The start of the BYU Football season is only 51 days away!
Yesterday, I wrote about Lavell’s first quarterback Gifford Nielson. While I did call it that, I do fully realize that Gare Sheide was actually Lavell’s first quarterback and he was a good one at that. The reason why I called Nielson the first quarterback is because he was the first one who REALLY stuck out for BYU and took Lavell’s game plan and made it effective.
Shiede, who will be featured later in the countdown, only threw 4,554 yards in two seasons, something good for that time period, but not quite the Lavell offense. That is why I called Gifford the first quarterback. Gifford was the first one to lead the offense in a pass first kind of game plan.
Today’s player will feature our final offensive lineman in the countdown. I feel bad that I can’t put them as high as perhaps they would perhaps deserve to be, but with a lack of stats or memorable moments, it makes it tough for them to crack the top 50.
No. 51 John Tait – Offensive Lineman – 1996-1998
NFL drafts normally consist of quite a few quarterbacks, linebackers, defensive ends and receivers. Running backs, offensive linemen and safeties do get selected from time to time in the first round, but normally a player has to be the best of the best to be picked up early.
John Tait was the best of the best, getting picked 14th overall in the 1999 NFL draft. There have only been 11 first round picks in the NFL draft that were former Cougars and Tait was one of them.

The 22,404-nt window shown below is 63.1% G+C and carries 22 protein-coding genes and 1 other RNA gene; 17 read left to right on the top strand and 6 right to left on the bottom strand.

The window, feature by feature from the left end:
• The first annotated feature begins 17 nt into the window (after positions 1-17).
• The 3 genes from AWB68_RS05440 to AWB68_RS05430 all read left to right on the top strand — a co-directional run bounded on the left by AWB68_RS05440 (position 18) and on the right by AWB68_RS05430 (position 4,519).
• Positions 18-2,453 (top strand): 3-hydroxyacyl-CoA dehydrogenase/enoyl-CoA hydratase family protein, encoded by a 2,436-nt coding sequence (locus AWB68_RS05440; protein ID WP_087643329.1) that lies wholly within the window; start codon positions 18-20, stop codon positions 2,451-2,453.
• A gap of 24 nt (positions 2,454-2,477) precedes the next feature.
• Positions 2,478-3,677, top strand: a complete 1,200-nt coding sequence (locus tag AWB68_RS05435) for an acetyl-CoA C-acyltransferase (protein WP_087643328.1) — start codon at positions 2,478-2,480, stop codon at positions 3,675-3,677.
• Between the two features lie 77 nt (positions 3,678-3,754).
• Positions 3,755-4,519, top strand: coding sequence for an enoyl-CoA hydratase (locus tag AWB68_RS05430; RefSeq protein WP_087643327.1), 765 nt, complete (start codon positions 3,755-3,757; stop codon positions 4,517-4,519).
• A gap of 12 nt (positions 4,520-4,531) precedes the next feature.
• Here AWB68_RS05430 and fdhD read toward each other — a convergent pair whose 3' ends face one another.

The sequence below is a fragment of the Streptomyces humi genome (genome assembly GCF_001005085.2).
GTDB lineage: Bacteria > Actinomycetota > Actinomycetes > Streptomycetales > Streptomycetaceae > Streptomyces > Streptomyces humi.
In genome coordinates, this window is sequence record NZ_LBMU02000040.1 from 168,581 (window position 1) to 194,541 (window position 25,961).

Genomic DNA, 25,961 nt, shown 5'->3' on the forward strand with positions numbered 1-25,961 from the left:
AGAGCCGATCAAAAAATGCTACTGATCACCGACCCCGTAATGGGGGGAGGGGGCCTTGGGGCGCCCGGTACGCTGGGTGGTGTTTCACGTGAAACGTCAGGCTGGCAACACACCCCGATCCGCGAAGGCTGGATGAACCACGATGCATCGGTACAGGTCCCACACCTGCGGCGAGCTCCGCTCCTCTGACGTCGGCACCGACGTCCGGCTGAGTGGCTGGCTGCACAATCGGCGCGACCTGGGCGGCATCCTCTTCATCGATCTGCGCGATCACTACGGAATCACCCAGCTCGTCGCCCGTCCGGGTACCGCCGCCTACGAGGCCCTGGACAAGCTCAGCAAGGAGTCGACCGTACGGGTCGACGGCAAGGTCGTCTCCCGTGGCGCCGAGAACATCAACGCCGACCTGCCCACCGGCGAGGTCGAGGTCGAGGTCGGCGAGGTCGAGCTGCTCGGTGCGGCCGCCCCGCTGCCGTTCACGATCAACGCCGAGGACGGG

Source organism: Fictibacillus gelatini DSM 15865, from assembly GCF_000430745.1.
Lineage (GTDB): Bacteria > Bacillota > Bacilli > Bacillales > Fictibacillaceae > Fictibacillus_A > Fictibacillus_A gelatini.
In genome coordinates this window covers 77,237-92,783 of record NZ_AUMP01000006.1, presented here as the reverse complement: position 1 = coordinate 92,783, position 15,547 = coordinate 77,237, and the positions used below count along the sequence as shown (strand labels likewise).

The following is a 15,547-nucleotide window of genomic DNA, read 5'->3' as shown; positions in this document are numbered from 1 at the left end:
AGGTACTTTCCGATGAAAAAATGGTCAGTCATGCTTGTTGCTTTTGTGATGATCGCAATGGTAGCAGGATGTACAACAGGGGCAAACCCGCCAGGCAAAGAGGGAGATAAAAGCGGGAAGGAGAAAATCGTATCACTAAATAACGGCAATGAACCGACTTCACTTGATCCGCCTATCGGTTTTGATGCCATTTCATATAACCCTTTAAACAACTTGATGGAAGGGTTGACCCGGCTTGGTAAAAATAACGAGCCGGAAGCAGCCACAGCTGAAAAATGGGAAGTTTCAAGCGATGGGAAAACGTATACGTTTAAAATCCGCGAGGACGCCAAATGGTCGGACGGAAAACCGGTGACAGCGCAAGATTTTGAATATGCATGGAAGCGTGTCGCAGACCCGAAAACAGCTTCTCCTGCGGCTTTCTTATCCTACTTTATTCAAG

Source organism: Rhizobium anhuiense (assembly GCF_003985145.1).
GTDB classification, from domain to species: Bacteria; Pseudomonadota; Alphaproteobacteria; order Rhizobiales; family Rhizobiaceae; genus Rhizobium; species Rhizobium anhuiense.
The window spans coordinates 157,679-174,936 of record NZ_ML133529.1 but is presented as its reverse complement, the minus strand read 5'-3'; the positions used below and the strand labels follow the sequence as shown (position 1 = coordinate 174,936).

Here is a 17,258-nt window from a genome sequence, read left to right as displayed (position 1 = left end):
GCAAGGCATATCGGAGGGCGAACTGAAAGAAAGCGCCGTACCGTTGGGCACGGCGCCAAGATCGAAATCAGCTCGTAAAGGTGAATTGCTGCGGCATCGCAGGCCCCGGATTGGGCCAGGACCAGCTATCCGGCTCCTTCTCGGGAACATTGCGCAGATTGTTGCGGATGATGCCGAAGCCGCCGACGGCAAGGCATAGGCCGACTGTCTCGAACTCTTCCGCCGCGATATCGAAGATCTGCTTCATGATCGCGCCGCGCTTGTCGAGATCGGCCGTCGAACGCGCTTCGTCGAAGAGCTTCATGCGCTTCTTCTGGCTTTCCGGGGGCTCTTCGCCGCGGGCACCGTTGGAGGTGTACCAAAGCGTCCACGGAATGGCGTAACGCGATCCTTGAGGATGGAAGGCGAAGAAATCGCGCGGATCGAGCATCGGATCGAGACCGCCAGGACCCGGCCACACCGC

While playing, Tait was known for being able to be a brick wall or a wall breaker. If he needed to protect his quarterback, he did that, giving up very few sacks. In fact, in the four games that I watched, I only saw one missed assignment by Tait that resulted in a running back getting tackled one yard behind the line of scrimmage.
Even more amazingly, he was a first round pick after his Junior season. After playing 38 games for BYU, starting every game as a player, he was already called the best “offensive tackle” in the nation, something difficult to be while in a pass first offense.
Although he was never an All-American or won a national award for his playing, to help the Cougars to the 14-1 season in 1996 and a combined 29-11 record overall, he earned himself the No. 51 spot on the Top 100 players of all time.
He was inducted into the BYU Hall of Fame in 2012.